Whatever you call it, it’s scary and big – males can weigh up to 800 pounds and stand over 6 feet tall.

Grizzlies vary in color from brown to almost black, but are usually brown.

4. Ussuri brown bear

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The Ussuri brown bear is one of the largest brown bears, and is sometimes known as the black grizzly.

The population is dwindling in eastern China where body parts are sought, but they are considered national relics in North Korea.

They are known to attack and kill people, while they sometimes become dinner for Siberian tigers.

3. Kamchatka brown bear

The Kamchatka brown bear, the largest bear in Eurasia, is commonly found in the Kamchatka region of Russia and nearby islands as well as Alaska’s Saint Lawrence Island in the Bering Sea. One giant bear, sometimes standing 9 feet tall and weighing nearly 1,500 pounds.

It is believed to be the ancestor of the Kodiak bear.

It rarely attacks humans, but it is a trophy bear for Russian hunters.

2. Kodiak bear

The Kodiak bear, the world’s largest brown bear, is native to the Kodiak Islands in Alaska.

Big doesn’t begin to describe their size: some weigh 1,500 pounds and stand nearly 10 feet tall when standing upright, although they eat the same food as other brown bears.

It is usually brown but can be golden; young bears have a white ring around their neck for several years.

The polar bear, along with the Kodiak bear, is the largest bear species in the world.

It is about the same size as the Kodiak bear, only white instead of brown.

They are born on land but spend most of their lives on the sea ice, with seals making up most of their diet.

They are called vulnerable species because climate change has melted their habitat.

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ANCHORAGE – In Alaska’s annual battle of the weights, a salmon-chomping bruin named 747 – like a jetliner – has emerged as the most impressive fat.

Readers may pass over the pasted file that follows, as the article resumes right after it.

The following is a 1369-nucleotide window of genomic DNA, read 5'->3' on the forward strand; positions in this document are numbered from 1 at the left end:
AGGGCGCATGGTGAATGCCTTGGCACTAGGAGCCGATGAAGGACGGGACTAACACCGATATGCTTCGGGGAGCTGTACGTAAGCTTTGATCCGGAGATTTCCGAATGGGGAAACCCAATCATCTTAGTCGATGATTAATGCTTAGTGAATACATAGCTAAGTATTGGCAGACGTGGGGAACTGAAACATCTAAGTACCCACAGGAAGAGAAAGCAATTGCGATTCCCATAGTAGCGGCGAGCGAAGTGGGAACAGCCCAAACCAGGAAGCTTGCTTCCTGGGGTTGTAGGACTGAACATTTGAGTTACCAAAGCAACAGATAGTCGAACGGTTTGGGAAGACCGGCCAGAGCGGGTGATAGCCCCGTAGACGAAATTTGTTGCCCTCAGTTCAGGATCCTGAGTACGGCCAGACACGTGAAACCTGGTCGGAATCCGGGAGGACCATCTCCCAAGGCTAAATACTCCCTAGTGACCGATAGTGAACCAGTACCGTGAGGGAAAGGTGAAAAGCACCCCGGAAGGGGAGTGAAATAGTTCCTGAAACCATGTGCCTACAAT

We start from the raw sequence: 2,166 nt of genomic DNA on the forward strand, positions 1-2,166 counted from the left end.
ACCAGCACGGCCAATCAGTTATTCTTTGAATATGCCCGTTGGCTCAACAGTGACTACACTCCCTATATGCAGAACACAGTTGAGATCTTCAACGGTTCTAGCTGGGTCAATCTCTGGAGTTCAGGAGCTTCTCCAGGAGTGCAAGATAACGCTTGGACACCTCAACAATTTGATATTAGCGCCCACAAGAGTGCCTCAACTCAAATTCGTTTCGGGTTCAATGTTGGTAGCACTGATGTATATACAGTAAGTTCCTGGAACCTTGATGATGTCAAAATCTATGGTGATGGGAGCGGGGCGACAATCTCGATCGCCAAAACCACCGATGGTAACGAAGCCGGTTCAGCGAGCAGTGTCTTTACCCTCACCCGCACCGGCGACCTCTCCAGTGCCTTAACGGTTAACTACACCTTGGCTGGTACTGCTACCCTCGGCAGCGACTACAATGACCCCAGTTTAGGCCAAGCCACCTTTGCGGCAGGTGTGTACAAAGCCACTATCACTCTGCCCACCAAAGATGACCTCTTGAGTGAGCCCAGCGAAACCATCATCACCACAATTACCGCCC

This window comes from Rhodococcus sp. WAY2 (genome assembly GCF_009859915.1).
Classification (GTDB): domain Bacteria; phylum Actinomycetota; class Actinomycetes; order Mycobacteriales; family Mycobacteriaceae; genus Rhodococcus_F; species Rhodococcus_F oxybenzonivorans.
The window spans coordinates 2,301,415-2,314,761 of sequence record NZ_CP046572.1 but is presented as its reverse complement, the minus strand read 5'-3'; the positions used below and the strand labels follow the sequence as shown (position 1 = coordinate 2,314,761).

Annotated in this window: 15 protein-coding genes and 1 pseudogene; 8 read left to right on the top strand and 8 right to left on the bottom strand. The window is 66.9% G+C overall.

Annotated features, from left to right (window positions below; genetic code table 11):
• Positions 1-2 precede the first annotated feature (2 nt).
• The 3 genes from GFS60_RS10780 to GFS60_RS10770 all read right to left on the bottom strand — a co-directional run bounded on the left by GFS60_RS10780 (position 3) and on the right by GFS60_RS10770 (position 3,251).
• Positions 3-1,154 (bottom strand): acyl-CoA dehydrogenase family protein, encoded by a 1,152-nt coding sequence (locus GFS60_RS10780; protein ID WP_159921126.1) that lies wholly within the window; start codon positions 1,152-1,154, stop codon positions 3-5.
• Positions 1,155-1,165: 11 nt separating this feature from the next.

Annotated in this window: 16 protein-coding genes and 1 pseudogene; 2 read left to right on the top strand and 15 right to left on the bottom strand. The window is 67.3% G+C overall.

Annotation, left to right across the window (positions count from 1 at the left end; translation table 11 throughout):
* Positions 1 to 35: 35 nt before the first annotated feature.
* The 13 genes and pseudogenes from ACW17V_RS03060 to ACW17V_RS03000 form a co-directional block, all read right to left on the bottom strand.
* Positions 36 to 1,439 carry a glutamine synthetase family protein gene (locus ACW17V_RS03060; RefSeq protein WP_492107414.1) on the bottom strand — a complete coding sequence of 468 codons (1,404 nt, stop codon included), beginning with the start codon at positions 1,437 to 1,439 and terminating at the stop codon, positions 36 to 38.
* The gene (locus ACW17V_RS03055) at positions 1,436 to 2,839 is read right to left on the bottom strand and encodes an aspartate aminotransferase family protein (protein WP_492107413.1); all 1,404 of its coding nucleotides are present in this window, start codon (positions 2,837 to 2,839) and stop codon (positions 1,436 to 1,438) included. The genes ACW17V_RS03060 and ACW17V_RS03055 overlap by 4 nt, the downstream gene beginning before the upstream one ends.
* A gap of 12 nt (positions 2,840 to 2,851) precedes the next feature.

The bear, one of more than 2,200 brown bears that roam Alaska’s Katmai National Park and Preserve, won Tuesday after a week of online voting in what has been become an international sensation: Fat Bear Week.

“This year he’s put on a lot of pounds. He looks like he’s fat enough to sleep in July but continues to eat until he’s on his stomach at the end of September.” said the park.

Fat Bear Week features 12 bears facing each other in shapely walls.

Bear fans compared the photos and voted online for their favorites from last Wednesday through Tuesday night.

For people, Fat Bear Week is a fun way to learn, from a distance, about nature and Alaska.

Katmai bears can live to more than 1,000 pounds (453 kg) from summer meals.

That’s what Fat Bear Week is about “survival of the fattest,” as the Park Service puts it.

Katmai, a 4 million-acre park spread over mountains, lakes, rivers and the coast, is famous for having the largest population of brown bears in the world, the coast of grizzlies.

In Katmai, the Brooks River is a major feeding area for brown bears.

There, bears congregate in the summer and fall to slip from salmon to swim upstream to feed, with much of the activity captured by the web. website operated by explore.org, a Fat Bear Week partner.

This year, the river was more of a bear paradise than usual, thanks to the record salmon run, said Naomi Doak, a communicator in Katmai.

“The combination of more salmon runs and less people, this really gave the river over to the bears,” he said.